.- A leader of Libertas, a new European Union political party dedicated to âindividual freedom, democracy, and a culture embracing lifeâ says the party has now been formally recognized despite âthe best efforts by Brussels.â
Ganley made the comments over the weekend at a conferenceâs panel discussion in County Roscommon, Ireland. The conference was organized by the John Paul II Society in Ireland and co-hosted by the pro-life group Human Life International.
Libertas founder Declan Ganley said the party is now recognized in all 27 EU countries, the Irish Times reports. The recognition of Ganleyâs new party was delayed after a member of the Estonian national parliament was erroneously reported to have denied signing papers asking for recognition of the party.
Libertas, Latin for âFreedom,â has been the motto of the Christian Democratic parties in Europe. The Libertas Partyâs website describes the party as âa pan-European political movement dedicated to creating a new, democratic, accountable and open European Union.â
Stating the belief that Europe has âlimitless potential,â the party calls for European cooperation in translating shared values into an âambitious vision.â
âEurope does not work together at this time,â the Libertas Party web site charges. âIt is divided into an elite holding all the power, and the rest, who are critical, but powerless. We want to transform that widespread criticism, harness the power that motivates it and change Europe.â
âLibertas stands for individual freedom, democracy, and a culture embracing life. We stand for tolerance and for the belief that every citizen has rights and limitless potential.â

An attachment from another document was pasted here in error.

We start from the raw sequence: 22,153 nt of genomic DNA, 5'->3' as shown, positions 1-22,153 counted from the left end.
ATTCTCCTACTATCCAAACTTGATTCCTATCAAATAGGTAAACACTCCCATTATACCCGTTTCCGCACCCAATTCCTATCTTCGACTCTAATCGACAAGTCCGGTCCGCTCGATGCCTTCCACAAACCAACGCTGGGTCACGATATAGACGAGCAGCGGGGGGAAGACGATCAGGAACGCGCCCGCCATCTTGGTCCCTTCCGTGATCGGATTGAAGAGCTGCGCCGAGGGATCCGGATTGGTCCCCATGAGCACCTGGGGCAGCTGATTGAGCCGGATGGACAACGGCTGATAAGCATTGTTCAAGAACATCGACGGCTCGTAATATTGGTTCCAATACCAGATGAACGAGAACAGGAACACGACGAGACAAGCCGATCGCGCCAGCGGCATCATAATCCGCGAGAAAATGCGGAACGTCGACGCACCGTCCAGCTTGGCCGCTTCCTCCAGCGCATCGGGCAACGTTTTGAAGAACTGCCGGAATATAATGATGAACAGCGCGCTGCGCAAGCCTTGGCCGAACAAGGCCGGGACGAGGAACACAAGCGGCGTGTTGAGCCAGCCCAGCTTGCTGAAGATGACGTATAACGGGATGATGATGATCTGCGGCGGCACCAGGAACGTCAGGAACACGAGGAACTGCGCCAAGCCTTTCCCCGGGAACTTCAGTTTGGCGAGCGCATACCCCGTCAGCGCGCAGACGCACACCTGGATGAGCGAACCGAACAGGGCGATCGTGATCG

At the conference, Ganley assured conference delegates of his opposition to abortion and same-sex âmarriage.â In earlier opening remarks he had quoted from Pope Benedict XVIâs encyclicals Deus Caritas Est and Spe Salvi.
According to the Irish Times, he reflected on Irelandâs history, saying âour faith and our rights are strong today because we have suffered the yoke of oppression . . . we grew stronger and we grew free.â
He asked whether âhe have lost somethingâ and noted the address of the Pope immediately prior to his election in April 2005. He noted that then-Cardinal Joseph Ratzinger had criticized a âdictatorship of moral relativismâ¦ in a world where faith in God is seen as a threat.â
Ganley also criticized a media âobsessed with breaking down the domestic churchâ¦ and the family,â saying âthe essence of our faith is that all life is sacred.â
âYes we must, we must take risks for the truth,â he said.
In a question-and-answer period, Ganley argued that where the European Court of Justice was concerned, any guarantees given by the EU on social and ethical issues âwere not worth the paper they are written on.â
âThe laws of the union have primacy over the laws of any member state . . . If there is a conflict, union law rules,â he explained.
Warning that one should ânever become a Eurosceptic,â he said the EU was âa lesson learned from the bloodfest suffered on this continent for hundreds of yearsâ deserving of support.
For the EU to succeed, he reportedly said, âits legitimacy and its vitality has to come from you.â
Speaking to the audience, he discussed the Irish rejection of the Lisbon Treaty, saying: âthe Brussels elite holds you in contempt . . . telling you to vote again. They told the French, the Dutch, and now you, to vote again . . . taking us for absolute fools, uninformed idiots.â
He characterized the rejection of the union-strengthening Lisbon Treaty as âthe most pro-European statement.â
âWe want Europe to be strong, but it is also going to be accountable,â Ganley said.
According to the Irish Times, at the same discussion Irish Senator RÃ³nÃ¡n Mullen said he would be voting No in the next Lisbon Treaty referendum if there were no guarantees that Ireland would retain its independence on âcertain sensitive social and ethical issues.
Archbishop of Denver Charles J. Chaput also spoke at the conference, discussing the problems Catholics face in the modern world and encouraging them to be âvigorous and unembarrassed about our Catholic presence in society.â